But… I this morning I do believe what you say for South Caroline. I heard a report on news radio this morning on SC gov’s state of the state speech. The excerpts were a vicious and dishonest anti union diatribe.
The parallels in the language about non union workers and slaves were striking. How the companies could be trusted to ‘take care’ of the workers. How union thug disinformation riling up their happy workers was the only thing that caused worker dissatisfaction. The companies knew best about what was good for the workers, etc.
Really chilling stuff.
The name ‘Nicki Haley’ will send a chill down my spine from now on.
So many evil South Carolinians, that is.
That’s appalling. And he tries to weasel out of it – “I wrote it to see what kind of reaction I was going to get from readers.”
@Linda Featheringill: Daany @24 has it. I’m still hoping it’s a bad parody or something.
@kindness: I’m wondering which of the parties will be first to sue Stephen Colbert on some nonsense technicality. Really hoping it’s the Republicans!
Though Goldwater laid some of the foundation, the GOP began a rapid process of Southernization under Nixon. The white working class of the South was formerly one of many constituencies of the Democratic Party, but now it is the chief constituency of the GOP. When you lie down with dogs….
And South Carolina, at least culturally, is the capital of the Southern conservatism in its most radical form. This is the state of Robert Hayne, John C. Calhoun, Preston Brooks, and Benjamin Tillman. This was the first state to heed the calls to treason in 1860, the only state to secede through a unanimous vote, and the first state to spill the blood of American soldiers to protect their “way of life.”
It should come as a surprise to no one that a party that privileges “traditional” white Southern culture has, as its bellwether, the heart of the Confederacy.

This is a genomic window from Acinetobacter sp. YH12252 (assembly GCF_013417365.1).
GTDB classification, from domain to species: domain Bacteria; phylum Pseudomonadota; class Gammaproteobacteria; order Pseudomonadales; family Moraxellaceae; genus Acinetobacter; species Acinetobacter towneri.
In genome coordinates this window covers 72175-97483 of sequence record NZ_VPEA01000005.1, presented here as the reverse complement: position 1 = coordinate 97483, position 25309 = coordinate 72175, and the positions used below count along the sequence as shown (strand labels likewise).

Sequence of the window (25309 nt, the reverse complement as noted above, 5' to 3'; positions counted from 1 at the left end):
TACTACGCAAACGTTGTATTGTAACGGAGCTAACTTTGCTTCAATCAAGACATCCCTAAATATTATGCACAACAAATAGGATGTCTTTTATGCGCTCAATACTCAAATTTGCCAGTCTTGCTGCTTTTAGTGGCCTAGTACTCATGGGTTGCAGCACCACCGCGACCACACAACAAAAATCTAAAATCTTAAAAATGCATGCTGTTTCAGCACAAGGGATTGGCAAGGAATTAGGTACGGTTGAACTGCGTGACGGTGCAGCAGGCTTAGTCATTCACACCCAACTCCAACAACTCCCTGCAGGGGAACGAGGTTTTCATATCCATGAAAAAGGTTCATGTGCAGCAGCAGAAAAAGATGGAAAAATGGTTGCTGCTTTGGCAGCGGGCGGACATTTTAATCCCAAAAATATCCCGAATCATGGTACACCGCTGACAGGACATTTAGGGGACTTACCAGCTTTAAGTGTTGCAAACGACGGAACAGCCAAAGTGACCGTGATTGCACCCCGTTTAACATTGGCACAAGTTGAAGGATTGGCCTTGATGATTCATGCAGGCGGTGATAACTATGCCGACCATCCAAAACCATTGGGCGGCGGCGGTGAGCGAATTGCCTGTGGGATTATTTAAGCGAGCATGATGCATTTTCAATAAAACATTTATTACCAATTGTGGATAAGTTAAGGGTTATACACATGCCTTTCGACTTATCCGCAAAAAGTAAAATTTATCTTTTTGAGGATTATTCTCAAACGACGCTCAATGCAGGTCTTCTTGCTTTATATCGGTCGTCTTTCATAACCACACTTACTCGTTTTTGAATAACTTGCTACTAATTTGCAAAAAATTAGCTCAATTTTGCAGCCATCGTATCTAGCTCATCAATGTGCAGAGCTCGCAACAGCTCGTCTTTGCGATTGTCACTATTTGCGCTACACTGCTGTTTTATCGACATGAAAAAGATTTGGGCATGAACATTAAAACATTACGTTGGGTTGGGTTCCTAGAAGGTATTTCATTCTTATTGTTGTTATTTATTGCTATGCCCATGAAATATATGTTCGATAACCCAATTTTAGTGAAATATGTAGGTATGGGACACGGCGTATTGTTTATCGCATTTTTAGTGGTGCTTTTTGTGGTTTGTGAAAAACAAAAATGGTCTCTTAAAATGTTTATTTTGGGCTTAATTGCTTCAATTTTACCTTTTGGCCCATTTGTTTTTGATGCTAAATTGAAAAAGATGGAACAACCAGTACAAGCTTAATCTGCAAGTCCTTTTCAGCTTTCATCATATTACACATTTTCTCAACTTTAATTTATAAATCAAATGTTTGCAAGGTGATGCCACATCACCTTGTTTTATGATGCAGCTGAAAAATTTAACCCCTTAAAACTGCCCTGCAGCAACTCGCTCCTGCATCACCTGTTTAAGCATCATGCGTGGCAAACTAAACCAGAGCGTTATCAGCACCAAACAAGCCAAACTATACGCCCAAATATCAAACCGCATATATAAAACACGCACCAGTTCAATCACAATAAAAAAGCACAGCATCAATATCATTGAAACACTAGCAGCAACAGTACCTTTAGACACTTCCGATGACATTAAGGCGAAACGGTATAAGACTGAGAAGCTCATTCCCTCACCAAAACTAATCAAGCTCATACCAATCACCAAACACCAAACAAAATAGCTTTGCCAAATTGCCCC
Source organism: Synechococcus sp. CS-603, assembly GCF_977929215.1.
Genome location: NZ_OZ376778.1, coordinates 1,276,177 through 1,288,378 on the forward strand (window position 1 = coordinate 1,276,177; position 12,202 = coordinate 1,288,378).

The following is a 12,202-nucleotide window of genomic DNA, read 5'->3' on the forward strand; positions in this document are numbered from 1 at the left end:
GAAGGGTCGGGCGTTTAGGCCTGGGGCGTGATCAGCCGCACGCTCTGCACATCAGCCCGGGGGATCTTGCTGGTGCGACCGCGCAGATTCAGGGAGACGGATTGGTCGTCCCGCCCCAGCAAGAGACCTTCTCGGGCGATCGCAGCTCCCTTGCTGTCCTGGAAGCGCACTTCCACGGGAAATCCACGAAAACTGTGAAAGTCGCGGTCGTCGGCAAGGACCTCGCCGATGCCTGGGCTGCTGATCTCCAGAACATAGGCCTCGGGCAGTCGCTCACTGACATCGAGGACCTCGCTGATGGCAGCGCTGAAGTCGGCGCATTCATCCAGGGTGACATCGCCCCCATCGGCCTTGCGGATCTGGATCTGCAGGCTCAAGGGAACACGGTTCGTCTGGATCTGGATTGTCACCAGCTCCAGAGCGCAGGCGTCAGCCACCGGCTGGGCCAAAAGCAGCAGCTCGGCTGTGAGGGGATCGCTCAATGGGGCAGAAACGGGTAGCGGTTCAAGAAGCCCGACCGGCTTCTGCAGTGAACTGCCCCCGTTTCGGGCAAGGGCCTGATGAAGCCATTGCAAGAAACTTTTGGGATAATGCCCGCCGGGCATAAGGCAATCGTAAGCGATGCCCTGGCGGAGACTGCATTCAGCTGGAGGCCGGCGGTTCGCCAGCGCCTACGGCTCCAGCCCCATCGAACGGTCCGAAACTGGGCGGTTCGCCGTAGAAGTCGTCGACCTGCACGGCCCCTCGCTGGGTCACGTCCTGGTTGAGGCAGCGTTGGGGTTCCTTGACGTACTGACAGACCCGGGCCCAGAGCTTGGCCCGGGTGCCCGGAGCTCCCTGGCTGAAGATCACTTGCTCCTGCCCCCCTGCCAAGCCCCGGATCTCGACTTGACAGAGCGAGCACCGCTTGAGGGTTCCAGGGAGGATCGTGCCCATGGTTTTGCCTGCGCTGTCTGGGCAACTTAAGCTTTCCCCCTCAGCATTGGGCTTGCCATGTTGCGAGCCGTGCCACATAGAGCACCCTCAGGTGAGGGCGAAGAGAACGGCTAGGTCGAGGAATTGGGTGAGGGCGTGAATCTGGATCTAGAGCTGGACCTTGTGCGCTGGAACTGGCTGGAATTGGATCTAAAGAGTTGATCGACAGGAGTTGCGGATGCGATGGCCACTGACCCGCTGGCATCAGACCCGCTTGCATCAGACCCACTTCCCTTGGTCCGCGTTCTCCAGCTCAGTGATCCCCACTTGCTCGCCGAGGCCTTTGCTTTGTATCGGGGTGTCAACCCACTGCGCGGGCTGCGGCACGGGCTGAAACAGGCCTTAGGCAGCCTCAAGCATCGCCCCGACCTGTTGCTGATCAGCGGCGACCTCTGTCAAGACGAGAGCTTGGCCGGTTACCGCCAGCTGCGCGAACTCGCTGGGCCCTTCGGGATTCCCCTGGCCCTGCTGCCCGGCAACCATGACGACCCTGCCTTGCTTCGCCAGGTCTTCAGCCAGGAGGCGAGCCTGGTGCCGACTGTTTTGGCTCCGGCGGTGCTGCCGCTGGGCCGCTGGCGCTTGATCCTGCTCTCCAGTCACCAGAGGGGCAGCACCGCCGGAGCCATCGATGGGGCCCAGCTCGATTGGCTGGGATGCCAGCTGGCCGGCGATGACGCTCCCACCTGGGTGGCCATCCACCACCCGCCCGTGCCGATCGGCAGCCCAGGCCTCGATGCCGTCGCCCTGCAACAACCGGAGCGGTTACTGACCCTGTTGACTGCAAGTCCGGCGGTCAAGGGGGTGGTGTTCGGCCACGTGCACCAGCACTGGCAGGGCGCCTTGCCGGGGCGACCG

Don’t forget Preston Brooks, the congressman who famously came into the Senate to beat Sen Charles Sumner within an inch of his life for speaking against slavery and particular slaveowners. SC’s been crazy since the beginning.
On other hand I see interesting, and good, news for the soul of the US as a whole, including I hope and expect, a lot of the South.
Newt’s recent antics are driving up his national disapproval ratings as fast as they are driving up his polling position in the GOP primary.
See ‘Holy Crap’ post today at Talkingpointsmemo blog.
Villago Delenda Est
As the always delightful Dennis G has pointed out in the past, if you look at the historical record, the Civil War was about slavery, and this is what the instigators in South Carolina said at the time.
Not about “state’s rights”. Slavery.
After they got their asses handed to them, they of course searched for a new less politically explosive rationale for the late unpleasantness. That would be “state’s rights”.
Which lives to this day in the rhetoric of guys like Ron Paul.
@Sly: And yet this template – Southern, Republican, Confederate Flag flying Yahoo – is now sold to us as the default American patriot style.
@CaptainFwiffo: How about Howard Kurtz? He’s an apologetic asshole for the GOP. Just saw him on CNN agreeing that airing Gingrich’s ex-wife was a low blow only 36 hours before the election.
The idea of Kurtz as a media critic is a joke.
@Sly: “Pitchfork” Ben Tillman, was his affectionate nick name, as I remember. Give as sense of his one and only approach to politics and governance.
I was puzzled when I recently learned that a hillbilly ancestor served in a UNION Tennessee cavalry. Who woodda thunk there was such a unit?
This explanation helps.
The guy entered as an officer and was discharged a private, so there must be a tale there.
@Ed Drone: Thanks — a great song, Ed (the horror of its content aside): “For this fair land of freedom, I do not give a damn/ I’m glad I ‘fit against it/ I only wish we’d won/ And I don’t want no pardon/ For anything I done.” “I followed ole Marse Robert for four years near about . . .”
Back in my coffeehouse days in the ’70s I used to do it in a medley with the great “The Night the Drove Old Dixie Down.” (with “ironic detachment” for both, of course.) Too bad that great art often romanticizes horrible causes (see also, Birth of a Nation, Gone with the Wind).
I also recorded “I’m a Good Old Rebel” on Volume I of my records: “Winners and Losers: Campaign Songs from the Critical Elections in American History.”
Is there something in the history of South Carolina that makes them produce this sort of vicious, putrid, right-wing lunatics?
Lee Atwater probably best represents the modern era of political chicanery in SC…but it goes back even further than that: